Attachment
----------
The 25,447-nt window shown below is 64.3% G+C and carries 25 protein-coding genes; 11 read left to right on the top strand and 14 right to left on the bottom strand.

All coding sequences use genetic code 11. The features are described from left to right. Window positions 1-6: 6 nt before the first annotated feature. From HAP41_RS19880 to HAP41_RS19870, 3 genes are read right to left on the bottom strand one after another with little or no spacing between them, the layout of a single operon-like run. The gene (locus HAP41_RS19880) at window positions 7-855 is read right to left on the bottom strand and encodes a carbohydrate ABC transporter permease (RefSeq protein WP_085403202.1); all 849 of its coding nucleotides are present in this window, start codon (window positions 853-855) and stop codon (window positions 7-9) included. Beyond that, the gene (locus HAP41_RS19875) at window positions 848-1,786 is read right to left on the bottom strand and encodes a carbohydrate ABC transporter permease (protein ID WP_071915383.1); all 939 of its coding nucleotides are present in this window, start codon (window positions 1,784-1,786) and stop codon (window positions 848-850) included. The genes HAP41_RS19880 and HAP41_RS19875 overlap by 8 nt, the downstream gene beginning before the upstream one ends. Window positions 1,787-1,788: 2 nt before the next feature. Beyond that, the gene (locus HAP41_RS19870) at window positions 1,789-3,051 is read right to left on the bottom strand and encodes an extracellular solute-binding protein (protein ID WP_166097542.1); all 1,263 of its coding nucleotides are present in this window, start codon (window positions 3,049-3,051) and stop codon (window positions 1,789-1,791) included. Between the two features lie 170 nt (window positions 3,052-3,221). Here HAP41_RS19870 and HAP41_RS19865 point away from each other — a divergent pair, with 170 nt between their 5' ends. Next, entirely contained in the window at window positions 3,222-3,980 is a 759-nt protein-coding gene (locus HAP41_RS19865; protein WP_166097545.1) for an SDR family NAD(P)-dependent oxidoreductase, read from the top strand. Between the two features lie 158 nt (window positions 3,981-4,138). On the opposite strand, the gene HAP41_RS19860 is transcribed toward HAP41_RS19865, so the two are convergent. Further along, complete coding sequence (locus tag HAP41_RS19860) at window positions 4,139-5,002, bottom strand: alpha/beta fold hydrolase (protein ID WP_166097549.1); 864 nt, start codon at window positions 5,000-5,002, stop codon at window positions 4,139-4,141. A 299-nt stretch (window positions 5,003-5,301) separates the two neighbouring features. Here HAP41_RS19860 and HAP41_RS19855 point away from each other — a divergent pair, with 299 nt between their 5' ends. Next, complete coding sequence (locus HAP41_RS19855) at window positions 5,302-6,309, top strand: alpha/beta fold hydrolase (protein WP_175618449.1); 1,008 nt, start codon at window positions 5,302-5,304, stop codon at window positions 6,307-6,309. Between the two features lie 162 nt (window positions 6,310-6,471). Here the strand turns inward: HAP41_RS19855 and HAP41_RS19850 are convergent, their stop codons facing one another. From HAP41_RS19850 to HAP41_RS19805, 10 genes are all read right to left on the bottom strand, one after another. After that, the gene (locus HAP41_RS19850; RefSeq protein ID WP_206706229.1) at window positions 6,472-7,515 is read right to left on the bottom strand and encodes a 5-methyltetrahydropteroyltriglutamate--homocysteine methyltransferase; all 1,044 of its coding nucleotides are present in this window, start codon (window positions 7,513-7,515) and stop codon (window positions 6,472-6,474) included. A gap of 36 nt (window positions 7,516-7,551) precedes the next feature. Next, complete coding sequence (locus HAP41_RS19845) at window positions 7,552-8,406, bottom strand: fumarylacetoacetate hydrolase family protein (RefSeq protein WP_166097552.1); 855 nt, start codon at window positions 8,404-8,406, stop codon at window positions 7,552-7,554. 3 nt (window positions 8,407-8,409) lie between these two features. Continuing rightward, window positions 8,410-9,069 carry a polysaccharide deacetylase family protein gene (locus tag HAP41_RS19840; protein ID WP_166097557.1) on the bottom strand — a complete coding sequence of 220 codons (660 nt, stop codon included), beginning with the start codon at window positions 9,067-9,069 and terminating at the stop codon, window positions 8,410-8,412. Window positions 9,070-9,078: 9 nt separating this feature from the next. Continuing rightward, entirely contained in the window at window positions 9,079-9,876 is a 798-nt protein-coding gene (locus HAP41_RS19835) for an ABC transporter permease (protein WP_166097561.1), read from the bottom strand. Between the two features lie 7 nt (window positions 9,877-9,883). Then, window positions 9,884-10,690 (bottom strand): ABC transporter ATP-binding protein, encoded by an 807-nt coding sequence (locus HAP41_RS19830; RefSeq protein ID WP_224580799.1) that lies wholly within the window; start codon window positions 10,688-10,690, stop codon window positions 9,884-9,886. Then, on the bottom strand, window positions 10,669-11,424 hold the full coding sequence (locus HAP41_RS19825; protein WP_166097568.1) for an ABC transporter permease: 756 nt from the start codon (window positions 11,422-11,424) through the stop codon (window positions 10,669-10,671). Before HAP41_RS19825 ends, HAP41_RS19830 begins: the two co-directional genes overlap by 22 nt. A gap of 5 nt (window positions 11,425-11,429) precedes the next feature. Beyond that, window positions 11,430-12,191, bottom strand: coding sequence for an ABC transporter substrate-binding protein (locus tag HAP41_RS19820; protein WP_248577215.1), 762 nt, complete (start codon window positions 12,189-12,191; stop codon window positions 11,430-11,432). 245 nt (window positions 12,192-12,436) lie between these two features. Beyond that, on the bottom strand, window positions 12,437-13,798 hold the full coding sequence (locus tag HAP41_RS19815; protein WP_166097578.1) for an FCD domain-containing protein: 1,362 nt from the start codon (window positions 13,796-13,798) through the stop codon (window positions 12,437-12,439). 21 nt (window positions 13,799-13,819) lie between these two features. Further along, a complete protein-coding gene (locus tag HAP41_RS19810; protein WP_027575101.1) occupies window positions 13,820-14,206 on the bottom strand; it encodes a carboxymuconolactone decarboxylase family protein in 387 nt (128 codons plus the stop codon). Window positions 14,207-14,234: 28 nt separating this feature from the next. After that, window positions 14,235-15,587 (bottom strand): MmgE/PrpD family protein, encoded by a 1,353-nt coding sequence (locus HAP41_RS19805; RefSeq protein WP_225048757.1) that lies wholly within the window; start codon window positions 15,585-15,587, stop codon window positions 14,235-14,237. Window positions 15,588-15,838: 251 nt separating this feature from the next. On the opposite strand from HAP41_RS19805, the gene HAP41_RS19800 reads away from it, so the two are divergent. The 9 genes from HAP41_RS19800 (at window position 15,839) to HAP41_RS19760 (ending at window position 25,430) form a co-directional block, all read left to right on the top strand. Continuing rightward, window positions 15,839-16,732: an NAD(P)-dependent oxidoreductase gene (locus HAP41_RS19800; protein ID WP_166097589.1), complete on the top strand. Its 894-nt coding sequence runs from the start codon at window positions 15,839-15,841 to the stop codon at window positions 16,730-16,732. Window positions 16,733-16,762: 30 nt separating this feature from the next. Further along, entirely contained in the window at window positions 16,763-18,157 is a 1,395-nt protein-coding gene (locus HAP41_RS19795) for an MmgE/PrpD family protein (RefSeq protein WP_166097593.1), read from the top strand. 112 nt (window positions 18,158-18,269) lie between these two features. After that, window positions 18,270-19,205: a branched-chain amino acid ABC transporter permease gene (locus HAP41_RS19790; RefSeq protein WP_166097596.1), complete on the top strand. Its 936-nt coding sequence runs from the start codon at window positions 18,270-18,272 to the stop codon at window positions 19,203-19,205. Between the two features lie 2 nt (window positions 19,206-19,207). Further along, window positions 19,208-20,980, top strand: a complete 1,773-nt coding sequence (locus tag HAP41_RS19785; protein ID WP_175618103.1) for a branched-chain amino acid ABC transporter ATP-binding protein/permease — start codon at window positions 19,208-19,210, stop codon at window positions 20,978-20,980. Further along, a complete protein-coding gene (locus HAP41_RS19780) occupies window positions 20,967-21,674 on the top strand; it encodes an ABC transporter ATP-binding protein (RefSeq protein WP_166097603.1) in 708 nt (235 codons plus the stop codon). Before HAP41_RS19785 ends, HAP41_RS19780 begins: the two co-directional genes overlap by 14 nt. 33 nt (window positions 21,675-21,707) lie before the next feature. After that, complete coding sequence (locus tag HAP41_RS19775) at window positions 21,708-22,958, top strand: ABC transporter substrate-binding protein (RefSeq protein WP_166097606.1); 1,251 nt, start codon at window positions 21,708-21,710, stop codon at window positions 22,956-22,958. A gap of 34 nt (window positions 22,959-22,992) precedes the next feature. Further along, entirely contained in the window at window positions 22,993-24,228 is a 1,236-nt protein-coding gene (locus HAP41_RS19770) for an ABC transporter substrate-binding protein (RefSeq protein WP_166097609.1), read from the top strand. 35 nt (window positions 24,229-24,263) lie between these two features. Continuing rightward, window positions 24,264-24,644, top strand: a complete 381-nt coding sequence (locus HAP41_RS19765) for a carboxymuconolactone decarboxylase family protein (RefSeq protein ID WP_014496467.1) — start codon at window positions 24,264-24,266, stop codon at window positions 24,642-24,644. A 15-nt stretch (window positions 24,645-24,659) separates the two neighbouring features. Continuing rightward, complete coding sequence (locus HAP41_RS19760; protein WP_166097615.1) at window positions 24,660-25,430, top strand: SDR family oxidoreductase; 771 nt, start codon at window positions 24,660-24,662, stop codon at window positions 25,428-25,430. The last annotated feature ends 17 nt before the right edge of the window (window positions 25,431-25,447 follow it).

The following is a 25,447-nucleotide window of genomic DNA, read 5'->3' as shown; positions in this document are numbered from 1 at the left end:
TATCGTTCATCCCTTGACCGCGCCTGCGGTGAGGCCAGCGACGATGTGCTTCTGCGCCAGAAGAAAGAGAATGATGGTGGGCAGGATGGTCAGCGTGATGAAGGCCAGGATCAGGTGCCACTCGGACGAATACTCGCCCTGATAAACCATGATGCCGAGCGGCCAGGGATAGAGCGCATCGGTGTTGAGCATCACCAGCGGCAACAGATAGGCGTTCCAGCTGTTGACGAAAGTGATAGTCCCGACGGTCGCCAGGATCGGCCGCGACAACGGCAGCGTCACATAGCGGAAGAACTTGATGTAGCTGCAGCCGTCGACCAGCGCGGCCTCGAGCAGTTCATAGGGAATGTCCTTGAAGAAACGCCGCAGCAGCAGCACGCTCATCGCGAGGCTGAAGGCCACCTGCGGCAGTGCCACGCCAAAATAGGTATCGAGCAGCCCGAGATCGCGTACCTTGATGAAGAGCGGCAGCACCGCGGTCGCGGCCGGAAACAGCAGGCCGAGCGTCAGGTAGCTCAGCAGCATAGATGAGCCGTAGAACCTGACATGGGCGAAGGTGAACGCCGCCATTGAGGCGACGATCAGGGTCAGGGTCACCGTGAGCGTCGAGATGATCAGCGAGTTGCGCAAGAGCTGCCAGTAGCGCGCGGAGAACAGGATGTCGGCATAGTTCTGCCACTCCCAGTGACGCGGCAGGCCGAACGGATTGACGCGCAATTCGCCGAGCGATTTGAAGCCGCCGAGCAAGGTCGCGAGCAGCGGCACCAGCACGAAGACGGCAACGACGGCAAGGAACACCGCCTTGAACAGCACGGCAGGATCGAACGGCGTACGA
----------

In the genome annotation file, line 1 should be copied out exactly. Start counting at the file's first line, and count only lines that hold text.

The 25,447-nt window shown below is 64.3% G+C and carries 25 protein-coding genes; 11 read left to right on the top strand and 14 right to left on the bottom strand.